Signature: George C. Wolfe
Signature: George C. Wolfe traces the theatre career and illuminates the artistic and political perspective of the controversial producer, director and playwright.
The documentary is based on two extensive interviews with Wolfe and with many friends, colleagues and critics. They include Gregory Hines, who played Jelly Roll Morton in Wolfe’s production of Jelly’s Last Jam, which he wrote and directed. Lyricist Susan Birkenhead and producers Margo Lion and Pamela Koslow Hines comment on Wolfe’s personality and working style.
Angels in America playwright Tony Kushner, musing on Wolfe’s work as director of the original production, sees “the winds of history” flowing through Wolfe. And Patrick Stewart, playing the role of Prospero in The Tempest in Wolfe’s Public Theatre production in Central Park, describes his directorial style. And writer Thulani Davis and critic John Lahr discuss Wolfe’s political perspective as a black artist.
There are also scenes of Wolfe directing a rehearsal for Bring in Da Noise/Bring in Da Funk at the Public Theatre. The show went on to become one of Wolfe’s biggest hits.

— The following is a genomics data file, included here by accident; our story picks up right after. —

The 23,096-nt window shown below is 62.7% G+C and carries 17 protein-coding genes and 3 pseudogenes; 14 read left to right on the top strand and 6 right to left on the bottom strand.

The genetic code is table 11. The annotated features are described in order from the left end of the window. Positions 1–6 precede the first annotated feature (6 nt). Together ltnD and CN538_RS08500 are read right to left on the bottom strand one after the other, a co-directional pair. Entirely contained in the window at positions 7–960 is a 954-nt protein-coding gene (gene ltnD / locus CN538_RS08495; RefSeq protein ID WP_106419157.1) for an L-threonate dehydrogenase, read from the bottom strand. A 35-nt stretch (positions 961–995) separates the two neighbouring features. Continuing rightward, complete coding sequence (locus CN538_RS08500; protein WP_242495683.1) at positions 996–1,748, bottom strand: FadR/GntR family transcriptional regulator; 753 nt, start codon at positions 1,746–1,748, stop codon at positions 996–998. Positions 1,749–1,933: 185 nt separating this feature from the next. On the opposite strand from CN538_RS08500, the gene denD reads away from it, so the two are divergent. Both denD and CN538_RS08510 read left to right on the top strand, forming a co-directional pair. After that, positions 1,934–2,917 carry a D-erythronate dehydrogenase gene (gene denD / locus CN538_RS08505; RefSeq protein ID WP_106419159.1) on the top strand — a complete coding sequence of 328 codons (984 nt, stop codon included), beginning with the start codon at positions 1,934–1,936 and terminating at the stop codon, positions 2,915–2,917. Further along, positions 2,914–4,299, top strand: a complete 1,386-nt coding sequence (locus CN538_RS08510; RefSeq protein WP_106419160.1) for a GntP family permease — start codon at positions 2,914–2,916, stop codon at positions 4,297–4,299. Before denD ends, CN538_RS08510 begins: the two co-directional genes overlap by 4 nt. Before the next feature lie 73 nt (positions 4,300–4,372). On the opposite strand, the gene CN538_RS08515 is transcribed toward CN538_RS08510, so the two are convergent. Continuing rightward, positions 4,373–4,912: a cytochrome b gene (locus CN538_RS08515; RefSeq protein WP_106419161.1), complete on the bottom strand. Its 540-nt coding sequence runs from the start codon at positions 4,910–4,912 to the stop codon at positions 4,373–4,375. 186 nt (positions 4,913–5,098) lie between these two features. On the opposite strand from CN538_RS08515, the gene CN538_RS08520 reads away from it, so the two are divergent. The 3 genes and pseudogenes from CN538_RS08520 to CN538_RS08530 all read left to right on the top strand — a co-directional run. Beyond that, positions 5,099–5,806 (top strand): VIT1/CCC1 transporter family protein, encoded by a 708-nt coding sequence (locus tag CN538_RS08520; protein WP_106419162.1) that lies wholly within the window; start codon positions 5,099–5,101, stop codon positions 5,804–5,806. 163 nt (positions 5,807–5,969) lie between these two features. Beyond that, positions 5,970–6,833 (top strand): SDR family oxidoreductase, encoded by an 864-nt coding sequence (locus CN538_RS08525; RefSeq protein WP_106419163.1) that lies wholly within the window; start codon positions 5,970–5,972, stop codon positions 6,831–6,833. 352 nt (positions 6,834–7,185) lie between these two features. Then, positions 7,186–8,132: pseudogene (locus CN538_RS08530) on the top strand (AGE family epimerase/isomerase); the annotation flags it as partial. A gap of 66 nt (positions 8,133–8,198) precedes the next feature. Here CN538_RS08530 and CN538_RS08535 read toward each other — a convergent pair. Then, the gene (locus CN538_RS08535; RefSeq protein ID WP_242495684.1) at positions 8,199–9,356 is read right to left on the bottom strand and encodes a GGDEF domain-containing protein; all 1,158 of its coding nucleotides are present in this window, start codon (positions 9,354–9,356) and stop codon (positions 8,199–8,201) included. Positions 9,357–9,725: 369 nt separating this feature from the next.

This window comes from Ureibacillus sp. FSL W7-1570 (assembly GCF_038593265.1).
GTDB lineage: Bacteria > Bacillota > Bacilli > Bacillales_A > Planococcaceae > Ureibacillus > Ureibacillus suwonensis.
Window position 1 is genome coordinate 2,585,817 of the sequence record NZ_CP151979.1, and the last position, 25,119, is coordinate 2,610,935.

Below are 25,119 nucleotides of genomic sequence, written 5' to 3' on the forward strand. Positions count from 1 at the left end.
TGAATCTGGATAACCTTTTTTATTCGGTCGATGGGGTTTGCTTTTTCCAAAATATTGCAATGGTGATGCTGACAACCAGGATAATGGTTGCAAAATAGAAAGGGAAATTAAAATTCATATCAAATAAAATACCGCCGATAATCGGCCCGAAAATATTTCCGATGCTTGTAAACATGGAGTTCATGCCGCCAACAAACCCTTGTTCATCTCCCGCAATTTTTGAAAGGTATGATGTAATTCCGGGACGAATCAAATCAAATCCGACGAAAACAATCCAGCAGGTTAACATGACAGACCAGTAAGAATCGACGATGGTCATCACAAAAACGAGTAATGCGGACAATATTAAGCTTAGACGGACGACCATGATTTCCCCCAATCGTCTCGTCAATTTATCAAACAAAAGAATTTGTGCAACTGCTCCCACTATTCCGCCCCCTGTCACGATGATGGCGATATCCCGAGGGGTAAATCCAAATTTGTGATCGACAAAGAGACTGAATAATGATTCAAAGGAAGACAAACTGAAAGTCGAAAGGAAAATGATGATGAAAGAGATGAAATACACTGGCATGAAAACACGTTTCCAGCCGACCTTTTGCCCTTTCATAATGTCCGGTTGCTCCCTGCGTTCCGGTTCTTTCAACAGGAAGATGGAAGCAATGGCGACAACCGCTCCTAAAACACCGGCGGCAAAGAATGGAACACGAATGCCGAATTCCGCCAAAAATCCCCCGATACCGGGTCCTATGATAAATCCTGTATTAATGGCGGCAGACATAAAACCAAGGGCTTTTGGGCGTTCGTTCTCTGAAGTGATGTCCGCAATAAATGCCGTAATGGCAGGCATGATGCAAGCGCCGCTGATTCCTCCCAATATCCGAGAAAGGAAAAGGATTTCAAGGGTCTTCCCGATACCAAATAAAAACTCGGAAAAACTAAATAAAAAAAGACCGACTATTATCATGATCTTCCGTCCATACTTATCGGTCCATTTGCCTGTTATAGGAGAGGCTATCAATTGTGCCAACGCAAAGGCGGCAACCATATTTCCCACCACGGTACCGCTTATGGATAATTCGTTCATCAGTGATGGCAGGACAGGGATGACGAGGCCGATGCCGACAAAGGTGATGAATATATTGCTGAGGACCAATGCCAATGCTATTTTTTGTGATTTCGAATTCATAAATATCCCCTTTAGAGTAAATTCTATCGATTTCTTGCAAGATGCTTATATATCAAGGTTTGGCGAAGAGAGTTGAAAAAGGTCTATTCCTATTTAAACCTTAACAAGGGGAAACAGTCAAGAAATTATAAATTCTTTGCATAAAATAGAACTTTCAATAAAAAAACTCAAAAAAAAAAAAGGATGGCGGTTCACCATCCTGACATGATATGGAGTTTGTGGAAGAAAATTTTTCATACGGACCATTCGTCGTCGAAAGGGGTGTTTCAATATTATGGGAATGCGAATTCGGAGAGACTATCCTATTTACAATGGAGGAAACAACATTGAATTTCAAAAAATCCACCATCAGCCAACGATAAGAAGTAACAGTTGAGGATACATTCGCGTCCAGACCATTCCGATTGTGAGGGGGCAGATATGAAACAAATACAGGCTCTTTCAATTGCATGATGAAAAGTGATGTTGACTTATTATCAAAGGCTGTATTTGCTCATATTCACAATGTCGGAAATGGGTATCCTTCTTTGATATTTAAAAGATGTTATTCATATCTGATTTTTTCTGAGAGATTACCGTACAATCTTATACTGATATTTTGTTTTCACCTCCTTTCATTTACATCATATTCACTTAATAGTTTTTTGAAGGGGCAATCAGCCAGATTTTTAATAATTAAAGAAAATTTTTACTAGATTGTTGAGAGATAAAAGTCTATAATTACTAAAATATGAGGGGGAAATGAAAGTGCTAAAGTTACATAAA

Especially compelling is a sequence filmed of Wolfe re-visiting his home town of Frankfort, Kentucky, where he attended the all-black Rosenwald School. He muses that growing up in segregated Frankfort was, in a bizarre way, the best possible thing for him. And talking about his deceased mother, George attributes his “arrogance” to being an adored child.
The film begins and ends with Wolfe reading from his written work—a brilliant excerpt from The Colored Museum.
Signature: George C. Wolfe was produced for Kentucky Educational Television with funding from the Annenberg Fund. It was broadcast nationally on PBS. Running time – 58 minutes.
The film won a regional Emmy Award and an award as the Public Television Program of the Year from the National Educational Television Association.